They say the definition of insanity is doing the same thing over and over again and expecting a different result. That also happens to be a pretty good description of our state's leadership for the last six years.
For six years Alabama’s leaders have talked about “jobs, jobs, jobs” and bragged about how they’ve made us one of the most pro-business states in the country, but the facts don’t back that claim up.
Chief Executive magazine recently printed their “Best and Worst States for Business” issue. CEOs from all over the country weighed in to rank each state. Alabama ranked in the middle, at 20th.
While Alabama rated 17th on taxes and regulation, we came in 33rd in workforce quality and 33rd in living environment. Those numbers show the impact of our leaders’ philosophy that values corporate tax breaks over investments in education, healthcare and infrastructure.
And those are the good numbers. When it comes to the economic measures, such as unemployment rate and economic growth, things look much worse.
At 5.9 percent, Alabama currently has one of the five highest unemployment rates in the country. While the national economy has grown at a rate of about 2.2 percent, Alabama’s economy has only grown at a rate of 0.7 percent – less than one percent!
Alabama has the fourth lowest median household income in the country, at $42,830 compared to the national average of $53,657. And nearly one-in-five people in Alabama currently lives in poverty.
But what about all the jobs state leaders have taken credit for creating? If you look at our statewide employment numbers, you will find that we have a deficit of about 55,000 jobs compared to where we were just before the recession began in 2008. If you take population growth into consideration (about 6.8 percent), the jobs deficit is closer to 192,000.
This ugly reality is the reason why our state was recently rated by 24/7 Wall St. as one of the worst-run states in the country, coming in at 46th and only beating Rhode Island, Mississippi, Illinois, and New Mexico.
Given these ugly numbers and consistently low national rankings, you would think our leadership would change the way they do things. But instead they continue to cling to failed policies or try to blame everything on President Obama rather than admit they might be wrong on some things, or that Democrats may have been right on some things.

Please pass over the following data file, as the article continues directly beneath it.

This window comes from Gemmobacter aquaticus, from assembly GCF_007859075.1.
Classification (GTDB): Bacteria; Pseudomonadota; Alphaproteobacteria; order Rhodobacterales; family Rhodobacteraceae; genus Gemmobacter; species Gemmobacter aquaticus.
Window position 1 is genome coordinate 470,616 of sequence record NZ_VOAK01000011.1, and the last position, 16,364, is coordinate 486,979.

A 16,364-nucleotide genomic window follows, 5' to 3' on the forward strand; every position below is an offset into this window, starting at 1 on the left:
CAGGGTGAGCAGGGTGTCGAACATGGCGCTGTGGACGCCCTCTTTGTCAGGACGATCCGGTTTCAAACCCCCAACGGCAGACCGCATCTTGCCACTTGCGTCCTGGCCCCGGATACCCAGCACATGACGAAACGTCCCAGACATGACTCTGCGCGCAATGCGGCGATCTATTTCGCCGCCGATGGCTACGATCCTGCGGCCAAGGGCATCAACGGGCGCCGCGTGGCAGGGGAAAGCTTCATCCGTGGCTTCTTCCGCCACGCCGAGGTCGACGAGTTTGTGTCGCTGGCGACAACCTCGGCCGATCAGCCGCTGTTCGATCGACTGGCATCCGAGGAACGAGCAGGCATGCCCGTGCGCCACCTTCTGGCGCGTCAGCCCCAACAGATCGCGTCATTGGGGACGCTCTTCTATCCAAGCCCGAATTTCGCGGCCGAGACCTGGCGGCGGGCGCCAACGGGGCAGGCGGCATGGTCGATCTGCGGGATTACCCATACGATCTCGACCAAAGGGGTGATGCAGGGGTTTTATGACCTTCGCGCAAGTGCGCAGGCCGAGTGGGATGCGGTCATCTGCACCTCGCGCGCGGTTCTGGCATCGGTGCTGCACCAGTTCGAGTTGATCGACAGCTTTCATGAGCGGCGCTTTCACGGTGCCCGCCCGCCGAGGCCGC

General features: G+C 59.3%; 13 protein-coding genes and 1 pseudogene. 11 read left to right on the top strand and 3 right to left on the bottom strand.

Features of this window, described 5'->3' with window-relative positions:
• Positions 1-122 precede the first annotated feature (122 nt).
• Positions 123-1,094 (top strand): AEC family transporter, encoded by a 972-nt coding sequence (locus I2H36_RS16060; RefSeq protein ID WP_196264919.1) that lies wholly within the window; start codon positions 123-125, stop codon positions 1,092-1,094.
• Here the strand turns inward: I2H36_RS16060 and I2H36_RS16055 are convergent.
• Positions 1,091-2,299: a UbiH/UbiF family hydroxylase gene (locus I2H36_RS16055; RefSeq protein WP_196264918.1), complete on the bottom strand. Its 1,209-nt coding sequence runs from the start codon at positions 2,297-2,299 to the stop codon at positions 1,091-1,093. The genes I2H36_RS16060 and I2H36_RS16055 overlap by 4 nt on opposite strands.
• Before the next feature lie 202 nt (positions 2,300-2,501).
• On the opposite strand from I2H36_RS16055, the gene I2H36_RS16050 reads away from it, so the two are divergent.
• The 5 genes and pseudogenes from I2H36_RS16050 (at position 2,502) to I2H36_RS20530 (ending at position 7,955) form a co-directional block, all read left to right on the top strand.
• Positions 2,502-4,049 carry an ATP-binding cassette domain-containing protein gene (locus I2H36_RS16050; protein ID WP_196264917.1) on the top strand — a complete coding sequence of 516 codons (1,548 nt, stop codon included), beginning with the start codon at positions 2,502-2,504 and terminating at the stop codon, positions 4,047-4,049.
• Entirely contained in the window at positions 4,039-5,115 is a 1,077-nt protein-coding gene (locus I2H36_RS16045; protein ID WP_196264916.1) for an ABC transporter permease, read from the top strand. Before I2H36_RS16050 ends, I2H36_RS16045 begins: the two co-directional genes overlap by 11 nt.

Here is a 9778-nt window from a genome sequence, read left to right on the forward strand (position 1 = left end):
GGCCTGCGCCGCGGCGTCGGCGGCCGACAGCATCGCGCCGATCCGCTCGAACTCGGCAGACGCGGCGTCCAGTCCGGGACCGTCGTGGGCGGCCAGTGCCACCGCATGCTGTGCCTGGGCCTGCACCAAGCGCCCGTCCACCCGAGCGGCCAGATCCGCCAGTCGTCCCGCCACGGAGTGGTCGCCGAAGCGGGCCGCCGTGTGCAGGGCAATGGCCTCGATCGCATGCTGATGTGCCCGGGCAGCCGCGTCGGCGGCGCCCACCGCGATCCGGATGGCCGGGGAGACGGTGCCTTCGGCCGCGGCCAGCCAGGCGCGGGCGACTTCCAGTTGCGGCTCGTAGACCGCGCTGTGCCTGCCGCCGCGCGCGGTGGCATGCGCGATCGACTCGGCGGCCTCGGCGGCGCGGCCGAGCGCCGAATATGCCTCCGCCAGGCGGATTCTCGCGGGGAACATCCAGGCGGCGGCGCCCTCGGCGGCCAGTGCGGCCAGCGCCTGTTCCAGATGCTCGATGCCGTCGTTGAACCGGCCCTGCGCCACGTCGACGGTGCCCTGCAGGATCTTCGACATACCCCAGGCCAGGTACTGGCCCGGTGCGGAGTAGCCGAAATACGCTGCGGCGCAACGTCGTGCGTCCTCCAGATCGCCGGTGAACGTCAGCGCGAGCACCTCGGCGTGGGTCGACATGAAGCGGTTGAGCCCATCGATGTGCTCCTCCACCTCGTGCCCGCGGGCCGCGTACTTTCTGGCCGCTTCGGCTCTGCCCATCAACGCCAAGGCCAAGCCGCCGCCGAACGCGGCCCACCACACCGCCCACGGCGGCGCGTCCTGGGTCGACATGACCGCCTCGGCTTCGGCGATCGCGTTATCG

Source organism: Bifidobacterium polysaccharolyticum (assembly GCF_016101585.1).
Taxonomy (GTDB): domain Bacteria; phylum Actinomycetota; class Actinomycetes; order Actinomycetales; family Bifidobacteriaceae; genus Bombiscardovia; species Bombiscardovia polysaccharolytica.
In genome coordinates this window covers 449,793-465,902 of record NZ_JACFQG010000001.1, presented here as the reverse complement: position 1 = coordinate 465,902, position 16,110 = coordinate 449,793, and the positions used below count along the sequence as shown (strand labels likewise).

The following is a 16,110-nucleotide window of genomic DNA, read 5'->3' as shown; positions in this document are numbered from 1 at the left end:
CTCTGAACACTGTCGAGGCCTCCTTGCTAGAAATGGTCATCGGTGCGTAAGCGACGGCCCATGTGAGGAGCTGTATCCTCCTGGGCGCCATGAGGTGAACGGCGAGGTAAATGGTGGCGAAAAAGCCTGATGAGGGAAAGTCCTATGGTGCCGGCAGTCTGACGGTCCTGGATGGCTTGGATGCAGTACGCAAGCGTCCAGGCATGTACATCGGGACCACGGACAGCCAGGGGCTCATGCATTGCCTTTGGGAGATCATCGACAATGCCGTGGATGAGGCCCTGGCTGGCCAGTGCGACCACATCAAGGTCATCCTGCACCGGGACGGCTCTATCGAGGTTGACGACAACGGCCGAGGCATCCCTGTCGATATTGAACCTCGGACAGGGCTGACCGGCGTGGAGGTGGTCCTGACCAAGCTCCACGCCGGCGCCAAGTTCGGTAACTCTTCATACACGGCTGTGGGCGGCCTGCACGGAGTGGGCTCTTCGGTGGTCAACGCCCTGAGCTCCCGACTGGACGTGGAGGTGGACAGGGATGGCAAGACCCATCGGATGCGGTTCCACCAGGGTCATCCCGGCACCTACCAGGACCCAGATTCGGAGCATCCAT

The party of personal responsibility has become the party that doesn't want to take responsibility; they don’t want to own their poor performance when it comes to jobs and the economy.
Our leaders have hemorrhaged jobs as quickly as they've created them. For every Remington and GE expansion they take credit for, there’s another International Paper mill, CVG plant or a textile factory that closes or leaves. Our state leaders put all their eggs into the industry recruitment basket, and do little, if anything, to retain the jobs we still have.
That’s what happens when your whole strategy for industry recruitment is to give away everything but the kitchen sink and pray they don’t leave. When our leaders finally decided to invest in something in our state, they chose trying to build four new super-prisons.
I’ve never heard of a company choosing to come to a state because of the quality of their prisons. No, companies look at infrastructure, healthcare and education. They want to know that they are coming to a place where the workers have the educational training necessary to do the job, quality healthcare to keep them healthy and working, and quality infrastructure to meet their needs.
These are the very categories Alabama continues to fall behind in.
But instead of making the investments we need to make in order to protect and grow our economy, state leaders continue to ignore what’s going on and fall back on their same, old talking points about how “business friendly” they have made the state – no matter how many CEOs say otherwise!
Six years after the governor campaigned on a promise to not take a salary until the state reached a 5 percent unemployment rate, the governor still isn’t collecting a paycheck. Six years after campaigning on “jobs, jobs, jobs” and there are still no jobs.
There’s no reason for Alabama to be in the shape we are in. Our condition is the direct result of failed leadership clinging to a failed philosophy.
Alabama House of Representatives.